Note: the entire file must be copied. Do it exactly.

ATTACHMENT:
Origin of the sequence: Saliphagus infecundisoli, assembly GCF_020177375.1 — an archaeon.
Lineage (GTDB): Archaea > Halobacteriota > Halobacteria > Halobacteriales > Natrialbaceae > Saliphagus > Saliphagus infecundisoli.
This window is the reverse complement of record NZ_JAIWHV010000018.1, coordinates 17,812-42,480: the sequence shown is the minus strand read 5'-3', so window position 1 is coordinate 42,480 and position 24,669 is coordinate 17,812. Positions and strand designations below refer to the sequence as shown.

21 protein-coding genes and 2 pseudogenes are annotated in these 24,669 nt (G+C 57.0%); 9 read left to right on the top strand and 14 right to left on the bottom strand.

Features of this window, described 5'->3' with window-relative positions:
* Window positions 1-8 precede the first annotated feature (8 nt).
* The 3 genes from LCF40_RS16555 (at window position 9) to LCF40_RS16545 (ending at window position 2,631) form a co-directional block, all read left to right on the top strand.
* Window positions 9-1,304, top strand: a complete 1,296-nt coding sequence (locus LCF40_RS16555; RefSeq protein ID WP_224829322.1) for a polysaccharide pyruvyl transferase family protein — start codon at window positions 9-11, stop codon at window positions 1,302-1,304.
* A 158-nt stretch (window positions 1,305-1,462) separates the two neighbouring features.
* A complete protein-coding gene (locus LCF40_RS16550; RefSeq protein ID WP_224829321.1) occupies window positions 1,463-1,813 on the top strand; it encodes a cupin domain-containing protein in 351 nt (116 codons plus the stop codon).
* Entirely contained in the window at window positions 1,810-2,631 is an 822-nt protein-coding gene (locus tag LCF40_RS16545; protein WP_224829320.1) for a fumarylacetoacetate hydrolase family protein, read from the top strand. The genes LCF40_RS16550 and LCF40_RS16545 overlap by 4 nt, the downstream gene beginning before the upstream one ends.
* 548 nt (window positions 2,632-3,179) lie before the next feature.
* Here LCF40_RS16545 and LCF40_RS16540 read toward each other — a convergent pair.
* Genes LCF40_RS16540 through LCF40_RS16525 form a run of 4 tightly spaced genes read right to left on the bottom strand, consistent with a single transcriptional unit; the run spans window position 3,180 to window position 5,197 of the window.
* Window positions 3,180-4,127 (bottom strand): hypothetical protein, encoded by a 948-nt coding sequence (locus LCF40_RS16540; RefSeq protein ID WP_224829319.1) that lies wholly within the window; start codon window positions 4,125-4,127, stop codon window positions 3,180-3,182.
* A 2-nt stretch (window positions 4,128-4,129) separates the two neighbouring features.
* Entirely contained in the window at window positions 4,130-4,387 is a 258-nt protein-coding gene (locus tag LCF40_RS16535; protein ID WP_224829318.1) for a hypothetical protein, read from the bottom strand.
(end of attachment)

Origin of the sequence: Saliphagus infecundisoli, assembly GCF_020177375.1 — an archaeon.
Lineage (GTDB): Archaea > Halobacteriota > Halobacteria > Halobacteriales > Natrialbaceae > Saliphagus > Saliphagus infecundisoli.
This window is the reverse complement of record NZ_JAIWHV010000018.1, coordinates 17,812-42,480: the sequence shown is the minus strand read 5'-3', so window position 1 is coordinate 42,480 and position 24,669 is coordinate 17,812. Positions and strand designations below refer to the sequence as shown.

21 protein-coding genes and 2 pseudogenes are annotated in these 24,669 nt (G+C 57.0%); 9 read left to right on the top strand and 14 right to left on the bottom strand.

Features of this window, described 5'->3' with window-relative positions:
* Window positions 1-8 precede the first annotated feature (8 nt).
* The 3 genes from LCF40_RS16555 (at window position 9) to LCF40_RS16545 (ending at window position 2,631) form a co-directional block, all read left to right on the top strand.
* Window positions 9-1,304, top strand: a complete 1,296-nt coding sequence (locus LCF40_RS16555; RefSeq protein ID WP_224829322.1) for a polysaccharide pyruvyl transferase family protein — start codon at window positions 9-11, stop codon at window positions 1,302-1,304.
* A 158-nt stretch (window positions 1,305-1,462) separates the two neighbouring features.
* A complete protein-coding gene (locus LCF40_RS16550; RefSeq protein ID WP_224829321.1) occupies window positions 1,463-1,813 on the top strand; it encodes a cupin domain-containing protein in 351 nt (116 codons plus the stop codon).
* Entirely contained in the window at window positions 1,810-2,631 is an 822-nt protein-coding gene (locus tag LCF40_RS16545; protein WP_224829320.1) for a fumarylacetoacetate hydrolase family protein, read from the top strand. The genes LCF40_RS16550 and LCF40_RS16545 overlap by 4 nt, the downstream gene beginning before the upstream one ends.
* 548 nt (window positions 2,632-3,179) lie before the next feature.
* Here LCF40_RS16545 and LCF40_RS16540 read toward each other — a convergent pair.
* Genes LCF40_RS16540 through LCF40_RS16525 form a run of 4 tightly spaced genes read right to left on the bottom strand, consistent with a single transcriptional unit; the run spans window position 3,180 to window position 5,197 of the window.
* Window positions 3,180-4,127 (bottom strand): hypothetical protein, encoded by a 948-nt coding sequence (locus LCF40_RS16540; RefSeq protein ID WP_224829319.1) that lies wholly within the window; start codon window positions 4,125-4,127, stop codon window positions 3,180-3,182.
* A 2-nt stretch (window positions 4,128-4,129) separates the two neighbouring features.
* Entirely contained in the window at window positions 4,130-4,387 is a 258-nt protein-coding gene (locus tag LCF40_RS16535; protein ID WP_224829318.1) for a hypothetical protein, read from the bottom strand.